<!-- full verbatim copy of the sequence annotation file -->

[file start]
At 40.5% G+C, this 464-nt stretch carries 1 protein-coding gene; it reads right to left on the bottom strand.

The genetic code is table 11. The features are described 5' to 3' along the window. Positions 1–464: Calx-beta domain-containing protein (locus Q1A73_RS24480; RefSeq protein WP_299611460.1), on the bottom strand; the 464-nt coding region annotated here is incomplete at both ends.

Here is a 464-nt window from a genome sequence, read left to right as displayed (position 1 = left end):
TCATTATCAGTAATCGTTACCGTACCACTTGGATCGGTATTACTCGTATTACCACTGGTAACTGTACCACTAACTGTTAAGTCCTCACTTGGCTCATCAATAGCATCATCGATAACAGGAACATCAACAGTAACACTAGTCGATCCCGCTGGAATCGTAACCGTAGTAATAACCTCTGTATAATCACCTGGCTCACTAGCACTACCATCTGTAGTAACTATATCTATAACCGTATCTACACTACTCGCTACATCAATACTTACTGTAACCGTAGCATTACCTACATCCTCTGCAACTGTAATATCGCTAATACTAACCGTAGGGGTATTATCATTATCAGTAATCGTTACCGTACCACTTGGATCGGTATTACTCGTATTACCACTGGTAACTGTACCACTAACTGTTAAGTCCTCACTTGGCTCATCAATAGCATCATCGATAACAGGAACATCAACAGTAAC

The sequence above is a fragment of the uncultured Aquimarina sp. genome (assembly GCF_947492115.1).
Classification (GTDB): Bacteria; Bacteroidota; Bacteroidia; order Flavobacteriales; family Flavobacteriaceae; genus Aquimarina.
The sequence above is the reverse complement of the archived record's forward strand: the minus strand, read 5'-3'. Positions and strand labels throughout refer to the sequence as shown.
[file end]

At 40.5% G+C, this 464-nt stretch carries 1 protein-coding gene; it reads right to left on the bottom strand.

The genetic code is table 11. The features are described 5' to 3' along the window. Positions 1–464: Calx-beta domain-containing protein (locus Q1A73_RS24480; RefSeq protein WP_299611460.1), on the bottom strand; the 464-nt coding region annotated here is incomplete at both ends.

Here is a 464-nt window from a genome sequence, read left to right as displayed (position 1 = left end):
TCATTATCAGTAATCGTTACCGTACCACTTGGATCGGTATTACTCGTATTACCACTGGTAACTGTACCACTAACTGTTAAGTCCTCACTTGGCTCATCAATAGCATCATCGATAACAGGAACATCAACAGTAACACTAGTCGATCCCGCTGGAATCGTAACCGTAGTAATAACCTCTGTATAATCACCTGGCTCACTAGCACTACCATCTGTAGTAACTATATCTATAACCGTATCTACACTACTCGCTACATCAATACTTACTGTAACCGTAGCATTACCTACATCCTCTGCAACTGTAATATCGCTAATACTAACCGTAGGGGTATTATCATTATCAGTAATCGTTACCGTACCACTTGGATCGGTATTACTCGTATTACCACTGGTAACTGTACCACTAACTGTTAAGTCCTCACTTGGCTCATCAATAGCATCATCGATAACAGGAACATCAACAGTAAC

The sequence above is a fragment of the uncultured Aquimarina sp. genome (assembly GCF_947492115.1).
Classification (GTDB): Bacteria; Bacteroidota; Bacteroidia; order Flavobacteriales; family Flavobacteriaceae; genus Aquimarina.
The sequence above is the reverse complement of the archived record's forward strand: the minus strand, read 5'-3'. Positions and strand labels throughout refer to the sequence as shown.